The Origins and Future of Open Source Software


In a world where Microsoft increasingly threatens to dominate computing and the Internet, the strongest potential rival to its dominance is no longer its traditional commercial rivals but, surprisingly, a seemingly motley collection of free software tools and operating systems collectively dubbed "open source" software. Unlike most commercial software, the core code of such software can be easily studied by other programmers and improved upon--the only proviso being that such improvements must also be revealed publicly and distributed freely in a process that encourages continual innovation.

From an operating system called Linux, named for a student from Finland who wrote its core code, to a web server named Apache, put together as literally "a patchy" set of updates to older software by a band of volunteer programmers, these open source programs are emerging not just as inexpensive but as more robust and dynamic alternatives to commercial software.

While this phenomenon surprises some analysts, it should not surprise those with some sense of history. Open source software, largely funded by the federal government, was the wellspring of the creation of the whole computer industry and to this day still lies at the heart of how the Internet came into being. Through a combination of key funding agencies, administrative oversight of software standards and government purchasing rules, the federal government had helped stimulate open source software and open standards for decades. While such software never disappeared, its prominence was undermined by the privatization of the Internet and the commercialization of areas of software once dominated by open source options. Largely, this was due to the fact that in the early 1990s, the federal government pulled back from its commitment to open standards and support for open source software. This left the way open for increases in proprietary, incompatible software and for a company like Microsoft to seek to dominate the computing world with its own proprietary standard.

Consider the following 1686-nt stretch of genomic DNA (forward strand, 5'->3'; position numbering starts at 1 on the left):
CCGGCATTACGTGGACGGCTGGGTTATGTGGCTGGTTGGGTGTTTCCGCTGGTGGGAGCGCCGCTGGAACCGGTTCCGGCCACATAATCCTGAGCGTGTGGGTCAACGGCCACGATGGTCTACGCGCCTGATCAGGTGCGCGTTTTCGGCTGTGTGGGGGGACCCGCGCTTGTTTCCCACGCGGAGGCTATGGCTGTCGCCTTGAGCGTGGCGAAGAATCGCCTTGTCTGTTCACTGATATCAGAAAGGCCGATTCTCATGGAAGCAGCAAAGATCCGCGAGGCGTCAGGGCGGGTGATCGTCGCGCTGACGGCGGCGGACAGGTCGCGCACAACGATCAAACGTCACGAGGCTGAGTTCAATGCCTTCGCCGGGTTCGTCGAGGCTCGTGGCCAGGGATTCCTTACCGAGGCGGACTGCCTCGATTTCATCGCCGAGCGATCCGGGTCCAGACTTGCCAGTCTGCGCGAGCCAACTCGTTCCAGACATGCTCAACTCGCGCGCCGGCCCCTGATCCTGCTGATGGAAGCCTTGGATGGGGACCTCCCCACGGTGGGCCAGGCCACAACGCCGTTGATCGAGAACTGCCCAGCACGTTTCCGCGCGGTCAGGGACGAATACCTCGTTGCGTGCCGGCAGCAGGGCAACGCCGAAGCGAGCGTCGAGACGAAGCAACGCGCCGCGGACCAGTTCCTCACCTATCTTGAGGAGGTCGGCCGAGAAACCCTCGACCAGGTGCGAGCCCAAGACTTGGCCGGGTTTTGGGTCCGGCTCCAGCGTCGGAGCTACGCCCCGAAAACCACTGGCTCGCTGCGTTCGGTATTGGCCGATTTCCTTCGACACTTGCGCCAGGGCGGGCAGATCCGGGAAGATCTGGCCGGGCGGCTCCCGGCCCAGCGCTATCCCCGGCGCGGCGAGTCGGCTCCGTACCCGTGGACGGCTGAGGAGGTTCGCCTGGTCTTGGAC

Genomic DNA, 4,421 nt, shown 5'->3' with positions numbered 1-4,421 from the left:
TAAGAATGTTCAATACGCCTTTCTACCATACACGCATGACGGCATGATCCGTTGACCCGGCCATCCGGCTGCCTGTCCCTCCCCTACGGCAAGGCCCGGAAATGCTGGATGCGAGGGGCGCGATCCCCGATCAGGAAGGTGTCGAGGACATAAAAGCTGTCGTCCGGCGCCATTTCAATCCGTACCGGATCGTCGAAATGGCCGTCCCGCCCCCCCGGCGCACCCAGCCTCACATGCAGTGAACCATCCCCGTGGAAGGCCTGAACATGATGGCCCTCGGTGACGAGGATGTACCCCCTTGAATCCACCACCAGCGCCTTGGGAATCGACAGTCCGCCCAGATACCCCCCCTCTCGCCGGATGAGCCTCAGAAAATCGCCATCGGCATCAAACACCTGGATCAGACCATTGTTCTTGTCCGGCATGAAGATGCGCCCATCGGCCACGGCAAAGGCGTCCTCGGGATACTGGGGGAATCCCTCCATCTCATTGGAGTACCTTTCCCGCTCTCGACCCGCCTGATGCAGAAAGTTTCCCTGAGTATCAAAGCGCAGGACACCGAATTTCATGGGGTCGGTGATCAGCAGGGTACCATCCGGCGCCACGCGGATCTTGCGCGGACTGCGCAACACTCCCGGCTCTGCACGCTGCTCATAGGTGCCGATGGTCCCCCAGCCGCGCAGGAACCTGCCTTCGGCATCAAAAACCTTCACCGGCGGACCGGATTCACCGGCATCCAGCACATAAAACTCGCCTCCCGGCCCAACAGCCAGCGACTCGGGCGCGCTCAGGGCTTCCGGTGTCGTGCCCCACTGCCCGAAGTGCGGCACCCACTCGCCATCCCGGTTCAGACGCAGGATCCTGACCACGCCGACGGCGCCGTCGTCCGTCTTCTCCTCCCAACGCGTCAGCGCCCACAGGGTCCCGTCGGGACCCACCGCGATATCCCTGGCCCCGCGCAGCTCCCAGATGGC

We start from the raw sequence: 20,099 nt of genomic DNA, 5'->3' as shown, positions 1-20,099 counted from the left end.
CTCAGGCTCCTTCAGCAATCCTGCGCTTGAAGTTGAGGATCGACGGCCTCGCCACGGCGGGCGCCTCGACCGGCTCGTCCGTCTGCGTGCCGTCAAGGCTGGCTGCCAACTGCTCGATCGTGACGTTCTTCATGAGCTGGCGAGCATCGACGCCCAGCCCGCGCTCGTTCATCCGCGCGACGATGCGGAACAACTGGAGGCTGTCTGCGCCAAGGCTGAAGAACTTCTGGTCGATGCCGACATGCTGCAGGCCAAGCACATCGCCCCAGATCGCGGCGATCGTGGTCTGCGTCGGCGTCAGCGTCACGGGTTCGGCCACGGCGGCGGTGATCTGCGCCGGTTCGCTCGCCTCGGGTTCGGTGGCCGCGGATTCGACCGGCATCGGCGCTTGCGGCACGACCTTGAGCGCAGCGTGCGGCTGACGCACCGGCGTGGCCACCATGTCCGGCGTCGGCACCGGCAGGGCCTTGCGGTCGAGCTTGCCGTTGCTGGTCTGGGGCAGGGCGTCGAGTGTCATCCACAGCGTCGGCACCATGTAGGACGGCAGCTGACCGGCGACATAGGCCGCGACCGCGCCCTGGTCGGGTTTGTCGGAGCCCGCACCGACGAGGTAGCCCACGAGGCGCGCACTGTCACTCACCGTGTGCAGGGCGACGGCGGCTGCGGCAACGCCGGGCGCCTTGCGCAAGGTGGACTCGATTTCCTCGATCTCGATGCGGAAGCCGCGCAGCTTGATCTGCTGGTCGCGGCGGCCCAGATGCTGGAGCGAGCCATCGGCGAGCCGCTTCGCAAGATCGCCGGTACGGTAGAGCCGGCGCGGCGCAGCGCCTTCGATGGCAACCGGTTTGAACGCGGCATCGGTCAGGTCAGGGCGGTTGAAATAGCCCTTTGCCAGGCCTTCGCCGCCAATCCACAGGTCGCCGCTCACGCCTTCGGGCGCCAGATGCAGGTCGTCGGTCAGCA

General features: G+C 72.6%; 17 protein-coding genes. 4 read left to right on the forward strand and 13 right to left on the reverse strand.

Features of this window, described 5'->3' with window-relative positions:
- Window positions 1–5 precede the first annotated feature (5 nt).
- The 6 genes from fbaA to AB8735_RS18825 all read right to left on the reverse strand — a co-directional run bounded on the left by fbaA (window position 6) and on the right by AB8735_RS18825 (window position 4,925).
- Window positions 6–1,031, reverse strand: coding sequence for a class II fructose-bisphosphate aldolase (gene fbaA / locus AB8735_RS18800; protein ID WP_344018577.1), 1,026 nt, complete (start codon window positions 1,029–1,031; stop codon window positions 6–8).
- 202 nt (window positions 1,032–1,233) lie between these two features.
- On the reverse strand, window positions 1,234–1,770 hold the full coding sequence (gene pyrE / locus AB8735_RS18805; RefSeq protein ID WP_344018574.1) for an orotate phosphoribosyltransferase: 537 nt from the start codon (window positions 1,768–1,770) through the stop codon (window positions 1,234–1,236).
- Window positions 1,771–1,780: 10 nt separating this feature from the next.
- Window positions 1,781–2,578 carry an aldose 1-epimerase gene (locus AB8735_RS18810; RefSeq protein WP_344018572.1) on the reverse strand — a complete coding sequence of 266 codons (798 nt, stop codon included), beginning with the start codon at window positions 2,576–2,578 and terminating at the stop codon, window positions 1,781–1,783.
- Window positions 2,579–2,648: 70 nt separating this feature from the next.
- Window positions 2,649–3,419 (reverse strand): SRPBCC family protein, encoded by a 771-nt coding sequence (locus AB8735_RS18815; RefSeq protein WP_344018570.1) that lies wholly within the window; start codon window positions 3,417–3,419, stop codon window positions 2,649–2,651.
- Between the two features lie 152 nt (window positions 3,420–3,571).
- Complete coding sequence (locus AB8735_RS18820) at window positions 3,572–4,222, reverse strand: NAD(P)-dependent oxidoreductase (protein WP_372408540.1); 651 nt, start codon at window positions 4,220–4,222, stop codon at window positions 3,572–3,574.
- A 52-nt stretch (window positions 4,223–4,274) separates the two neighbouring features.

If open source software is reemerging as an important force, it is largely as a reaction against Microsoft itself. Competitors who themselves have seen their own proprietary alternatives sink under the Microsoft steamroller have suddenly seen alliances with open source software as a chance to halt the Windows monopoly. By itself, this alliance is unlikely to make open source software a real alternative to Microsoft and, more problematically, the opportunism of the alliance creates a whole set of tensions that need to be resolved for open source software to succeed.

What is needed is a revival of a federal government public policy that supports open source computing and strong standards that can again support the promise of open source innovation. This article will look at the past history of the government's support for open source computing, examine the lessons of its success and the results of its pullback in the early 1990s, and use this history to outline a policy program for the future.

Next: How Government Support Launched the Modern Computing Age